When the big guy heads medially….Game Changer

Lately we have been seeing a lot of bunions (hallux valgus). While doing some research on intermetatarsal angles (that’s for another post) we came across the nifty diagram you see above. 

Regardless of the cause, as the 1st metatarsal moves medially, there are biomechanical consequences. Lets look at each in turn. 

  • the EHB (extensor hallucis brevis) axis shifts medially. this muscle, normally an extensor of the proximal phalanyx, now becomes more of an abductor of the hallux. It’s secondary action of assisting the descent of the head of the 1st metatarsal no longer happens and it actually moves the base of the proximal phalanyx posteriorly, altering the axis of centration of the joint, contributing to a lack of dorsiflexion of the joint and a hallux limitus
  • Abductor hallucis becomes more of a flexor, as it moves to the plantar surface of the foot. Remember, a large percentage of people already have this muscle inserting more on the plantar surface of the foot (along with the medial aspect of the flexor hallucis brevis), so in these folks, it moves even more laterally, distorting the proximal phalanx along its long axis (ie medially) see this post here for more info
  • Flexor hallucis brevis moves more laterally. Remember this muscle houses the sesamoid bones before inserting onto the base of the proximal phalannx; the medial blending with the abductor hallucis and the lateral with the adductor hallucis. Because the sesamoid bones have moved laterally, they no longer afford this muscle the mechanical advantage they did previously and the axis of motion of the 1st metatarsal phalangeal joint moves dorsally and posterior, contributing to limited dorsiflexion of that joint and a resultant hallux limitis. The lateral movement of the sesamoids also tips the long axis of the 1st metatarsal and proximal phalanyx into eversion. In addition, the metatarsal head is exposed and is subject to the ground reactive forces normally tranmittted through the sesamoids; often leading to metatarsalgia.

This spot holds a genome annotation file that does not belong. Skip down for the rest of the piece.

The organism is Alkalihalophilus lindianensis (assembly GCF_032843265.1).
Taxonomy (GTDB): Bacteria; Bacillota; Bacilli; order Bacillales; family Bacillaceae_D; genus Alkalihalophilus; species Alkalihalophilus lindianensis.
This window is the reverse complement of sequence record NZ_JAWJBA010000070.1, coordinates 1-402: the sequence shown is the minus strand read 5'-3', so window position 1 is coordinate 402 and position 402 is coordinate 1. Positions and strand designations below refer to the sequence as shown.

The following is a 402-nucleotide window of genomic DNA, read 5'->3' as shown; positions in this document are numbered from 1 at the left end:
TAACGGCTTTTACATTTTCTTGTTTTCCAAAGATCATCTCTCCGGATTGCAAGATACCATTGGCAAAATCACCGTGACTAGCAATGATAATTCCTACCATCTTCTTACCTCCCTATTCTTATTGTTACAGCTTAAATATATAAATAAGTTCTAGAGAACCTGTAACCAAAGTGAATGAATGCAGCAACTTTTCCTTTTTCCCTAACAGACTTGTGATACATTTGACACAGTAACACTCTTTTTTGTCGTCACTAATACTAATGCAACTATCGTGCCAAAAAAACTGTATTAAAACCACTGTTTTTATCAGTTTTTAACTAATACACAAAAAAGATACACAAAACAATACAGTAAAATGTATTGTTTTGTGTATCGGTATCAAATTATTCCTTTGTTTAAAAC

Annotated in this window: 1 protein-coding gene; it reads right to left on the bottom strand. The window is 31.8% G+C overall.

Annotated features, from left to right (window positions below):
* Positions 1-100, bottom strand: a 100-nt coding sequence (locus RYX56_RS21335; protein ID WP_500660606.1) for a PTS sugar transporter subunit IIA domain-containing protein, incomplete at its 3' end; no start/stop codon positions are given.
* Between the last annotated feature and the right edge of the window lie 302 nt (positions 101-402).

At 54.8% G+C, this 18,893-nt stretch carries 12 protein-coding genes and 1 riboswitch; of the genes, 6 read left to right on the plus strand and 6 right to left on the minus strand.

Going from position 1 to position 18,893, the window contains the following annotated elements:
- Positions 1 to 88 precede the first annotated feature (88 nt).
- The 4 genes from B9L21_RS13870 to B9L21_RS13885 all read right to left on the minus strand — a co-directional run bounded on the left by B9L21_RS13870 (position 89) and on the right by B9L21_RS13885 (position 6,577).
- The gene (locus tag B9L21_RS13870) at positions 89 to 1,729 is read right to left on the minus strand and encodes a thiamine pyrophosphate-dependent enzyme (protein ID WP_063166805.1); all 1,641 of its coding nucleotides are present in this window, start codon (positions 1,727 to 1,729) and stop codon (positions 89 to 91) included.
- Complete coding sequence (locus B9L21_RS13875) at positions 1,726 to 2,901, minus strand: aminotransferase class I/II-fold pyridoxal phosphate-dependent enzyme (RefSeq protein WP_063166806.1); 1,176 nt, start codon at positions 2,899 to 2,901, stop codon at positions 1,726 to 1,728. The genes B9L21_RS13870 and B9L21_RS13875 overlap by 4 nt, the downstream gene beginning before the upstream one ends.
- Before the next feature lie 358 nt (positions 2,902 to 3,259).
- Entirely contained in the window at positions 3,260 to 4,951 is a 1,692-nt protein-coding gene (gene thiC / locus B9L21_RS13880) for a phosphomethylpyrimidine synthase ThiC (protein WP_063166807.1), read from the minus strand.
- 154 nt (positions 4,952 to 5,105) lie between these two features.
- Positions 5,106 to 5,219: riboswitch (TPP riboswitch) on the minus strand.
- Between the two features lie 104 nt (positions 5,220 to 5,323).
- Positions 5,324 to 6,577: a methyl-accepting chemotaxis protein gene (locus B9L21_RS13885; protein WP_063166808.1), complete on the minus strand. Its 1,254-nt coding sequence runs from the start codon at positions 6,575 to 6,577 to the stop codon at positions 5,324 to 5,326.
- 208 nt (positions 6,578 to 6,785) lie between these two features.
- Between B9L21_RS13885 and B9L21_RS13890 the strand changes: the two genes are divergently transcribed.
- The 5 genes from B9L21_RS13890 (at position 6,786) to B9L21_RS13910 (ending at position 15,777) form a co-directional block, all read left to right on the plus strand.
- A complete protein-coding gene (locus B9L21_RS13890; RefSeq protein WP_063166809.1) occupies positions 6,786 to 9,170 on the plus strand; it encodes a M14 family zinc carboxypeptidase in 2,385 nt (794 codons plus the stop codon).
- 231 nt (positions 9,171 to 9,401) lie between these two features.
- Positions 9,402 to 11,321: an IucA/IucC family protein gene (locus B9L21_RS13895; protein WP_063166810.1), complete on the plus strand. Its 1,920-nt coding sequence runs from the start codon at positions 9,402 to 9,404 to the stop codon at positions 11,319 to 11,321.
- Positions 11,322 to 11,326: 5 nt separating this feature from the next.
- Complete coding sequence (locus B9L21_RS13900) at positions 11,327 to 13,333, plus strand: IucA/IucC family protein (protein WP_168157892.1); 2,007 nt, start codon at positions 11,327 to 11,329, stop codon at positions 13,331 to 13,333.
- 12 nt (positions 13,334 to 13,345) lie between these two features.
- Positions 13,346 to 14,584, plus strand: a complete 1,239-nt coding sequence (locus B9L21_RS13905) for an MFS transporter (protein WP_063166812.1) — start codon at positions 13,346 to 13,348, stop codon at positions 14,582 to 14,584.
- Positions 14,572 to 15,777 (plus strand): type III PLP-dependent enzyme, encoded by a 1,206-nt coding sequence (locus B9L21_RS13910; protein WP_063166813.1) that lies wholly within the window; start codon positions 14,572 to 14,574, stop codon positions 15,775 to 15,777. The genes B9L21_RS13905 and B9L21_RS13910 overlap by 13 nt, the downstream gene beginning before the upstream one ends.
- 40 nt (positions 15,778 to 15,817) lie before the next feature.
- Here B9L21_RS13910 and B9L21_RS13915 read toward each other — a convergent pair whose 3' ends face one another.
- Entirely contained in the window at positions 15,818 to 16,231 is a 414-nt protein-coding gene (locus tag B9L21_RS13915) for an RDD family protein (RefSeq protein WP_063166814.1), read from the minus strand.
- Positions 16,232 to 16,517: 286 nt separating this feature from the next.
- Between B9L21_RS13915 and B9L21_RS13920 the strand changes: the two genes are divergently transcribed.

• Adductor hallucis: this muscle now has a greater mechanical advantage  and because the head of the 1st ray is not anchored, acts to abduct the hallux to a greater degree. The now everted position of the hallux contributes to this as well

As you can see, there is more to the whole than the sum of the parts. Bunions have many biomechanical consequences, and these are only a small part of the big picture. Take you time, learn your anatomy and examine everything that has a foot!

See you in the shoe isle…

Ivo and Shawn

pictures from: http://www.orthobullets.com/foot-and-ankle/7008/hallux-valgus and http://www.stepbystepfootcare.com/faqs/nakedfeet/